Although I spend most of my day managing client accounts, I also dedicate time to speaking with people who are interested in trading futures, yet have never traded before or are hesitant for one reason or another to dive into the markets. Throughout these conversations, I have noted that one of the biggest obstacles keeping potential and former traders from diving into the markets is a lack of understanding on market fundamentals. Understandably, people do not want to invest their hard-earned money into a trade that they do not completely understand how their investment works. In addition, I’ve also noticed that many people are uncomfortable trading in volatile markets. It can be difficult for newer traders to stomach the large swings of some commodity markets, especially if they are used to small intraday moves and have a broader view of the market.
For those that can identify with the characteristics above, one of the best ways to avoid all of that is to study and diligently investigate seasonal spread trades. Seasonal spread trades add transparency and reduce volatility to any trade, and they’re an important tool that any successful trader has in his commodities tool-belt.
Futures spreads tend to reduce volatility in the market, because rather than taking a single, outright futures contract, a position is initiated on each side of the market in different contract months. Thus, in a spread trade, the investor attempts to set up a net position wherein the value, actually called the spread, depends on the difference between the price of the commodity bought and the commodity the investor intends to sell. Undoubtedly, this is a general description of a trading technique that is not always easy to master. As such, I strongly encourage you to review “The Basics of Futures Spread Trading”, written by Craig Turner, Senior Market Strategist at Daniels Trading.
What makes seasonal futures spreads different is that they are executed during specific times of the year based on fundamental patterns that tend to reoccur during that time of the year. The fundamental patterns are typically based off of straight-forward economics that the majority of people can understand.
One resource that Daniels Trading often uses to gather seasonal spread data is MRCI (Moore Research Company, Inc). MRCI is a subscription based website that specializes in seasonal futures trading and offers detailed explanations for every trade that they recommend. Included in MRCI’s trade analysis is a seasonal window for entering and exiting a trade, past performance of the trade, a historical chart of the spread and a fundamental story for why they are recommending the trade.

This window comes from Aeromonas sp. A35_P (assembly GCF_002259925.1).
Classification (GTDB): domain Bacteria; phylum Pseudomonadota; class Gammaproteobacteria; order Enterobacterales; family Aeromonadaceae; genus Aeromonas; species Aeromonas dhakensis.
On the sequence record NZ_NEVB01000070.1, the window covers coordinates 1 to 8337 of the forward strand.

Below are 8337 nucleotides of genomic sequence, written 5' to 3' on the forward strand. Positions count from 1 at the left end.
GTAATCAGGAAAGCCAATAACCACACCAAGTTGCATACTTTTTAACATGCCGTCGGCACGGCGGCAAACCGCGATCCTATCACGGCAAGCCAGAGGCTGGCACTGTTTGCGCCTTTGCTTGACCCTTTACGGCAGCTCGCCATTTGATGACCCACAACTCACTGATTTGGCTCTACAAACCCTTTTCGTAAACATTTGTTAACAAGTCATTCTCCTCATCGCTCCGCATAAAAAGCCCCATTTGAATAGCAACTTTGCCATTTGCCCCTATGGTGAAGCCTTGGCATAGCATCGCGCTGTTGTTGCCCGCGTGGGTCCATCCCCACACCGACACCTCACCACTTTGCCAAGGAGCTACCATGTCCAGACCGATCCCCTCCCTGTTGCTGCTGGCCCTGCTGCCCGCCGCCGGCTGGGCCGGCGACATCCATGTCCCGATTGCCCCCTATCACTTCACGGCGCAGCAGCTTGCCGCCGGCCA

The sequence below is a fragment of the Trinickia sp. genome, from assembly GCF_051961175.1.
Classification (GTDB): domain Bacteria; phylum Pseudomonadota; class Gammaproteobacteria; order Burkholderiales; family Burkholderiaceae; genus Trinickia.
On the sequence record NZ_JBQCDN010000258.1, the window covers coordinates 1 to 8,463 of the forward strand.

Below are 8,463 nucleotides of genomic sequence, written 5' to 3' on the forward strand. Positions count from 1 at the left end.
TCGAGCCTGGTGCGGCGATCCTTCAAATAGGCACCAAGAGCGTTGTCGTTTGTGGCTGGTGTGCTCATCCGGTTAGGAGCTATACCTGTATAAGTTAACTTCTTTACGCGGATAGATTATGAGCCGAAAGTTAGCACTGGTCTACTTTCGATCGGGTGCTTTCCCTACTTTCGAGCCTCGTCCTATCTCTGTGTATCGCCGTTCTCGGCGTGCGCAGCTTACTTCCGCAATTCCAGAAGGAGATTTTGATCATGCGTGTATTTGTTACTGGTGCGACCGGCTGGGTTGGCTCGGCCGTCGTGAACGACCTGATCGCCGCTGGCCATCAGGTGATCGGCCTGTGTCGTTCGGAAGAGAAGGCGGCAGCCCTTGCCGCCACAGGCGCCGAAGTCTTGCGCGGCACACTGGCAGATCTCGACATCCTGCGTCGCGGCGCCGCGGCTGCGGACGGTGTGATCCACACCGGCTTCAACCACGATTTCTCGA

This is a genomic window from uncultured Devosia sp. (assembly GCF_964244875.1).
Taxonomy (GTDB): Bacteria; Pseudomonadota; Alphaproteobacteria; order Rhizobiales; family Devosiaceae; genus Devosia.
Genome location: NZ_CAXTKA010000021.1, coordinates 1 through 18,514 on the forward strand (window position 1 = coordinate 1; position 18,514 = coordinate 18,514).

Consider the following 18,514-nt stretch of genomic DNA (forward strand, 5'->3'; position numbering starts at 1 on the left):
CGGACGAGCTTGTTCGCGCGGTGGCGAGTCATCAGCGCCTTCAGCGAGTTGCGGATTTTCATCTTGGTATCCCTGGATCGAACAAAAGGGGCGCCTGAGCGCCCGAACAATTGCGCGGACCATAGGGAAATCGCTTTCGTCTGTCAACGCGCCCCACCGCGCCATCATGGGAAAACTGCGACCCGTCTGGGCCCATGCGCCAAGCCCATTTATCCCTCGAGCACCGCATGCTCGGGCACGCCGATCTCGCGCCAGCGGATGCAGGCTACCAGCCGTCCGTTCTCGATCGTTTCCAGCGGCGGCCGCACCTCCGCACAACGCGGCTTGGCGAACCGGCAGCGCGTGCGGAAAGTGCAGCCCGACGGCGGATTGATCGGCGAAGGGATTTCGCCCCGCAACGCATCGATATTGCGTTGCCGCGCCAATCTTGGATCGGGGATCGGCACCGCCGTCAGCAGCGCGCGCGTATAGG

Below you will find an example from MRCI of the type of fundamental analysis behind a seasonal futures spread:
MRCI says, “Winter wheat is planted September/October. Throughout winter the new crop needs snowcover for protect ion. This vulnerability has helped new-crop wheat to retain its value at least and to more typically rally into the January and the dead of winter.
Because soymeal normally accounts for 55-65% of soybean product value and its consumption is greatest during winter, processors crush at capacity during harvest and through winter. As they do, supplies of soyoil grow almost as if it was a byproduct. Thus, prices of oil have tended to suffer into December and even into January. Nonetheless, prices have usually begun to make a bottom or even to rise toward a seasonal peak in spring when processors will sharply reduce crush and supply pressures ease on soyoil. (Note how closely prices have so far conformed to their seasonal pattern.)”
Ultimately, seasonal futures spreads are a great form of trading for those looking for trades with simple fundamental analysis and the potential for reduced volatility. Spreads also typically offer reduced margins, which can be great for smaller account sizes. To learn more about the benefits of trading seasonal futures spreads I encourage you to watch the webinar, Seasonal Futures Spread Trading at the ICE, presented by Craig Turner.
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This material is conveyed as a solicitation for entering into a derivatives transaction.
This material has been prepared by a Daniels Trading broker who provides research market commentary and trade recommendations as part of his or her solicitation for accounts and solicitation for trades; however, Daniels Trading does not maintain a research department as defined in CFTC Rule 1.71. Daniels Trading, its principals, brokers and employees may trade in derivatives for their own accounts or for the accounts of others. Due to various factors (such as risk tolerance, margin requirements, trading objectives, short term vs. long term strategies, technical vs. fundamental market analysis, and other factors) such trading may result in the initiation or liquidation of positions that are different from or contrary to the opinions and recommendations contained therein.
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